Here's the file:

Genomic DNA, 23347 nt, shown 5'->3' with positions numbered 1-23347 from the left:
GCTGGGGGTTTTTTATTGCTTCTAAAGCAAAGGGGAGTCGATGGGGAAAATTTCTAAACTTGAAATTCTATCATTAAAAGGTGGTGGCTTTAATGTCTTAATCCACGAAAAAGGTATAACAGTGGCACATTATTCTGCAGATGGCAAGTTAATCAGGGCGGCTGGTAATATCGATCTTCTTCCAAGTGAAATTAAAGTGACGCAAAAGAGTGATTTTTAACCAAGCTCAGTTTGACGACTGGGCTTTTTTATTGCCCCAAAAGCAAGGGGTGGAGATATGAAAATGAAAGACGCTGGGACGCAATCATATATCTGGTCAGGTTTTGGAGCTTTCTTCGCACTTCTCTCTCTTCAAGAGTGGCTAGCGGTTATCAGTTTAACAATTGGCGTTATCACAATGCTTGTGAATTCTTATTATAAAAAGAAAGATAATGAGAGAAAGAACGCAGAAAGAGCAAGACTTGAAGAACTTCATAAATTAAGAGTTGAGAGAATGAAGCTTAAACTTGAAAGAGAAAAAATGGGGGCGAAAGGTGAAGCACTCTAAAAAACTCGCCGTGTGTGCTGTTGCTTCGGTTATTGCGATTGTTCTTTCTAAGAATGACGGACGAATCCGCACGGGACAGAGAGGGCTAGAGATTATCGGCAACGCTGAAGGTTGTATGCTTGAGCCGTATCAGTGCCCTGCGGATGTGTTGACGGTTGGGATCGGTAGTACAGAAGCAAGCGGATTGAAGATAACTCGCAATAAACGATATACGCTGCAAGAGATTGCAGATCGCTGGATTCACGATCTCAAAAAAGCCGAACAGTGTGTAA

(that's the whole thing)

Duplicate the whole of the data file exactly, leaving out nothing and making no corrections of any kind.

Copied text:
Genomic DNA, 23347 nt, shown 5'->3' with positions numbered 1-23347 from the left:
GCTGGGGGTTTTTTATTGCTTCTAAAGCAAAGGGGAGTCGATGGGGAAAATTTCTAAACTTGAAATTCTATCATTAAAAGGTGGTGGCTTTAATGTCTTAATCCACGAAAAAGGTATAACAGTGGCACATTATTCTGCAGATGGCAAGTTAATCAGGGCGGCTGGTAATATCGATCTTCTTCCAAGTGAAATTAAAGTGACGCAAAAGAGTGATTTTTAACCAAGCTCAGTTTGACGACTGGGCTTTTTTATTGCCCCAAAAGCAAGGGGTGGAGATATGAAAATGAAAGACGCTGGGACGCAATCATATATCTGGTCAGGTTTTGGAGCTTTCTTCGCACTTCTCTCTCTTCAAGAGTGGCTAGCGGTTATCAGTTTAACAATTGGCGTTATCACAATGCTTGTGAATTCTTATTATAAAAAGAAAGATAATGAGAGAAAGAACGCAGAAAGAGCAAGACTTGAAGAACTTCATAAATTAAGAGTTGAGAGAATGAAGCTTAAACTTGAAAGAGAAAAAATGGGGGCGAAAGGTGAAGCACTCTAAAAAACTCGCCGTGTGTGCTGTTGCTTCGGTTATTGCGATTGTTCTTTCTAAGAATGACGGACGAATCCGCACGGGACAGAGAGGGCTAGAGATTATCGGCAACGCTGAAGGTTGTATGCTTGAGCCGTATCAGTGCCCTGCGGATGTGTTGACGGTTGGGATCGGTAGTACAGAAGCAAGCGGATTGAAGATAACTCGCAATAAACGATATACGCTGCAAGAGATTGCAGATCGCTGGATTCACGATCTCAAAAAAGCCGAACAGTGTGTAA